Sponsored By
An organization or individual has paid for the creation of this work but did not approve or review it.

ADVERTISEMENT

ADVERTISEMENT

Cannon Falls grad survived 20 hours of surgery, accepted paraplegia

12-07 pfohl tess bill kk.jpg
Tess Pfohl and her dad, Bill.
We are part of The Trust Project.

WINONA — The phone rang, and all Tess Pfohl could do was pray.

It was the day before Thanksgiving, about three months since the 25-year-old Cannon Falls native had undergone 20 hours of surgery to remove a potentially fatal cancer that had wrapped itself around her spine. Pfohl had voluntarily chosen to become paraplegic in hopes of extending her life , but Mayo Clinic doctors were unwilling to discuss her chances of survival.

Mayo Clinic surgeon Dr. Michael Yaszemski said the world-class facility has performed just 160 such surgeries in the past 18 years.

Pfohl's uncertain future was made apparent once again on Nov. 24, when a spot was detected on her lungs, raising concern that cancer had already returned. After months of waiting — surgery was delayed until August to coordinate the schedules of Yaszemski's nine-member surgical team — the two-time state dance champion was forced to endure two more excruciating days of waiting while the clinic completed tests on the newly found spot.

Pfohl, who normally is an avid social media user , went silent during the wait. She returned only after breathing a sigh of relief when the Mayo Clinic called to report the spot wasn't cancerous. She's currently enjoying every day as if it might be her last.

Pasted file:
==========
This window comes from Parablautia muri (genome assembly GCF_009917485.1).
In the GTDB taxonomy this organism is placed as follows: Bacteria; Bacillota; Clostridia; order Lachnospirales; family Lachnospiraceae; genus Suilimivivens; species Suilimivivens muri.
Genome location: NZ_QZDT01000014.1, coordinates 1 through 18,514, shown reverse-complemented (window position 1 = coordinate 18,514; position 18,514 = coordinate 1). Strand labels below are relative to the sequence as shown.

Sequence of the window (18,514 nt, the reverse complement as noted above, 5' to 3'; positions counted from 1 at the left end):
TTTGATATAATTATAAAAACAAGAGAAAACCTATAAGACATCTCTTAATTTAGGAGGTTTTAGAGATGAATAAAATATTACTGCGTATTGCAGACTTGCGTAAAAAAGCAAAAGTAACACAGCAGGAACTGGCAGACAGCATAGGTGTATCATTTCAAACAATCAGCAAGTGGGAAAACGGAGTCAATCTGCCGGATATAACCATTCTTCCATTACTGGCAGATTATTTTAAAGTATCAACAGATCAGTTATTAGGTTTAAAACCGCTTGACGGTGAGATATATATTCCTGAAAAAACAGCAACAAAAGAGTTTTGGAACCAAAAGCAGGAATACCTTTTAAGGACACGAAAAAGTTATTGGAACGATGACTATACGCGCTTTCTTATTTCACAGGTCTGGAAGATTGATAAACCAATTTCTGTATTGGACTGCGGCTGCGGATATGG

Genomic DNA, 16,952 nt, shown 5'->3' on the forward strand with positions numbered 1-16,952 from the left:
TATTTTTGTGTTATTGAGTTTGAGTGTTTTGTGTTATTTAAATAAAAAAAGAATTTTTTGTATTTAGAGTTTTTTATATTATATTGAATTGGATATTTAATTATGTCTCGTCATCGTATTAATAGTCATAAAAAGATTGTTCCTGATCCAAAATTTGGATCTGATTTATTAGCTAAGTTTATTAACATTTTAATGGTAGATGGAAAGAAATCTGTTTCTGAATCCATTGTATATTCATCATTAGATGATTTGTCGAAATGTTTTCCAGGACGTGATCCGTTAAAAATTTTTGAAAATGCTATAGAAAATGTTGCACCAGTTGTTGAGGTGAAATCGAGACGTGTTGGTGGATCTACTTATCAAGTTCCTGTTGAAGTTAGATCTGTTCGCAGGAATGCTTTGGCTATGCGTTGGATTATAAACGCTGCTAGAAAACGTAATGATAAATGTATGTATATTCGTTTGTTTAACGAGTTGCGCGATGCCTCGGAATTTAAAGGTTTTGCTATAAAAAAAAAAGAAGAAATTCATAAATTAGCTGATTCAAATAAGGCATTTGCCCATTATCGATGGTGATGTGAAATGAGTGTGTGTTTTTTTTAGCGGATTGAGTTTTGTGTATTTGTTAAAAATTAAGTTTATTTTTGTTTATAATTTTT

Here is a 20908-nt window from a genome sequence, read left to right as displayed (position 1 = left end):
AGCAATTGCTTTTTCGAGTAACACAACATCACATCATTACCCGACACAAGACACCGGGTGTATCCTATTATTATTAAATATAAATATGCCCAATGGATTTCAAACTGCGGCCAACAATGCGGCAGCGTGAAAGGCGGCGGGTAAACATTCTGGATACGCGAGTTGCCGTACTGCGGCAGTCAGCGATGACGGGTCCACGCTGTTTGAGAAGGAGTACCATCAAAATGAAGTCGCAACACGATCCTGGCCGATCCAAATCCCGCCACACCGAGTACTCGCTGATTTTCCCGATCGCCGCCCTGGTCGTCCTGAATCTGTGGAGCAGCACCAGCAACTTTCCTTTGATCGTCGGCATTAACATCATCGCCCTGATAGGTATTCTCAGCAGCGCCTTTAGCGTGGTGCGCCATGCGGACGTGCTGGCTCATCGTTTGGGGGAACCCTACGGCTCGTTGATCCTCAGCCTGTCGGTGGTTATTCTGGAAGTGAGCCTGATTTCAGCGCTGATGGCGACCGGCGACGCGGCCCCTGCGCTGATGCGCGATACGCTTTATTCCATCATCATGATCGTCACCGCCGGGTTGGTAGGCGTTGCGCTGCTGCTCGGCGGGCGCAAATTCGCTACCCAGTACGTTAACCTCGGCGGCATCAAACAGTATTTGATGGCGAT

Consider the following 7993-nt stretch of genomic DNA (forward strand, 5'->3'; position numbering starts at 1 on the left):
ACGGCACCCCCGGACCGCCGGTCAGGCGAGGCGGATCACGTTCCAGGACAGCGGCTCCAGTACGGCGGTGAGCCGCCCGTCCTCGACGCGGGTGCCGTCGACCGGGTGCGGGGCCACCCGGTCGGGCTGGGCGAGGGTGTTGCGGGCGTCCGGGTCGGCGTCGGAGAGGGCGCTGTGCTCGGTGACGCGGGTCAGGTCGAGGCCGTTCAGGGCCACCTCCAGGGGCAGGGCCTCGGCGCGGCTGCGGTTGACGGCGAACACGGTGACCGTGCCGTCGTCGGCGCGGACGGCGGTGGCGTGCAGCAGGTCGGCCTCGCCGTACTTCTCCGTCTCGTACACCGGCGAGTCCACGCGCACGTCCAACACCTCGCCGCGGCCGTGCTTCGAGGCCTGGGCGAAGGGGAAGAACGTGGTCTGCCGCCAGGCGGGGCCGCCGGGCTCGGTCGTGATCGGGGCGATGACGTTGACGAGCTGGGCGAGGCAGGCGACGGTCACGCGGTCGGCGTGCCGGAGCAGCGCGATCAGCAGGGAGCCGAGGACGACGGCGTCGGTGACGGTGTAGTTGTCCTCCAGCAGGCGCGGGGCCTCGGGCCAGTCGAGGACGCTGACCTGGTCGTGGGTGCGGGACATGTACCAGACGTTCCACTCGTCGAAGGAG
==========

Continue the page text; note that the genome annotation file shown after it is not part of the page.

ADVERTISEMENT

"I think we all knew it was incredibly likely I might not survive the surgery," Pfohl said on Saturday from a wheelchair at her sister's house in rural Winona. "It's just so rare that I don't think (the doctors) knew either.

"We went into it hoping I'd beat the odds. I felt really strongly that I'd make it out of surgery — and here I am."

She expects to complete her final chemotherapy session in February and must undergo tests during an additional nine months without any cancer detected to officially be classified as being in remission. Her status would change to cancer-free after five years.

While each day brings new challenges and continued uncertainty, Dr. Yaszemski is among the hopeful. He told his latest patient that he hopes to see her again in 12 years because of issues with the rod that was inserted into her remade spinal column.

"He's hopeful, but it's all very real, and we have to take each day as a gift," Pfohl said.

Friends and family rally to rebuild

Tess' sister, Lynnea Pfohl, and her husband, Joe, live in a small house situated on 35 acres of land about 20 minutes southeast of Winona. They and their young children enjoyed years of idyllic rural living — until Tess' cancer diagnosis made their home a veritable beehive of activity.

Lynnea, a stay-at-home mom, immediately offered up the home's master bedroom to her younger sister, who had been employed as a social worker in Alexandria. Plans were made to renovate the master bath to accommodate a wheelchair.

ADVERTISEMENT

Friends and family donated nearly $20,000 to enable a quick remodel — but Bill Pfohl envisioned something bigger and better for his daughter.

The Red Wing teacher drafted plans for a two-story addition that would virtually triple the square footage of the rural Winona home. It became a project of passion for the emotionally distraught father, who poured his heart — and retirement fund — into the project while his daughter underwent surgery and months of debilitating chemo.

The addition will include nearly 900 square feet of living space for his paraplegic daughter, including a bathroom twice the size of what originally was planned. A second floor was added to allow Bill and Gwen, his wife, a place to retire in two years and continue to help.